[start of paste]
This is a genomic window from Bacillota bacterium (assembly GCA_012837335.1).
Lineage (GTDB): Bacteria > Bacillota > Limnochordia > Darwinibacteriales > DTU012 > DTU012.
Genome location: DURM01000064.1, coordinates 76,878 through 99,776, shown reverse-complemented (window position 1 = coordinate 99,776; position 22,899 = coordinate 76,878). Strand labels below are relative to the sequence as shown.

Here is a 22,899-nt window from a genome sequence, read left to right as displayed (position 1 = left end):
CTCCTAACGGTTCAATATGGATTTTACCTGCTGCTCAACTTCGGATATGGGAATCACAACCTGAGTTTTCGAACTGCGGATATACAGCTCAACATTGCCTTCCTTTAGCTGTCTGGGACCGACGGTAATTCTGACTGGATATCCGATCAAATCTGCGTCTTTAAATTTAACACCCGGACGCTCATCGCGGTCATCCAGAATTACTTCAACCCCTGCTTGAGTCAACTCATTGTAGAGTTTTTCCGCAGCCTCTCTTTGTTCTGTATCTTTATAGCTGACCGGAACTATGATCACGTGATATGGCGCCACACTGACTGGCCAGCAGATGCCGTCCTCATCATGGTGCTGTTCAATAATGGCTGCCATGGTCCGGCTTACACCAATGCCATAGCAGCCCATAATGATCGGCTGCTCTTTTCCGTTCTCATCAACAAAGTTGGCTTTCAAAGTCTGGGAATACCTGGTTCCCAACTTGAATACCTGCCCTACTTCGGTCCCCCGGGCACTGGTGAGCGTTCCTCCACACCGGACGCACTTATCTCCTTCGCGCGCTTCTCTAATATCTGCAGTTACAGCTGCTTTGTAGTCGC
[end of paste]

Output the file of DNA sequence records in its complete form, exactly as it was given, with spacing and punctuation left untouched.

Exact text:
This is a genomic window from Bacillota bacterium (assembly GCA_012837335.1).
Lineage (GTDB): Bacteria > Bacillota > Limnochordia > Darwinibacteriales > DTU012 > DTU012.
Genome location: DURM01000064.1, coordinates 76,878 through 99,776, shown reverse-complemented (window position 1 = coordinate 99,776; position 22,899 = coordinate 76,878). Strand labels below are relative to the sequence as shown.

Here is a 22,899-nt window from a genome sequence, read left to right as displayed (position 1 = left end):
CTCCTAACGGTTCAATATGGATTTTACCTGCTGCTCAACTTCGGATATGGGAATCACAACCTGAGTTTTCGAACTGCGGATATACAGCTCAACATTGCCTTCCTTTAGCTGTCTGGGACCGACGGTAATTCTGACTGGATATCCGATCAAATCTGCGTCTTTAAATTTAACACCCGGACGCTCATCGCGGTCATCCAGAATTACTTCAACCCCTGCTTGAGTCAACTCATTGTAGAGTTTTTCCGCAGCCTCTCTTTGTTCTGTATCTTTATAGCTGACCGGAACTATGATCACGTGATATGGCGCCACACTGACTGGCCAGCAGATGCCGTCCTCATCATGGTGCTGTTCAATAATGGCTGCCATGGTCCGGCTTACACCAATGCCATAGCAGCCCATAATGATCGGCTGCTCTTTTCCGTTCTCATCAACAAAGTTGGCTTTCAAAGTCTGGGAATACCTGGTTCCCAACTTGAATACCTGCCCTACTTCGGTCCCCCGGGCACTGGTGAGCGTTCCTCCACACCGGACGCACTTATCTCCTTCGCGCGCTTCTCTAATATCTGCAGTTACAGCTGCTTTGTAGTCGC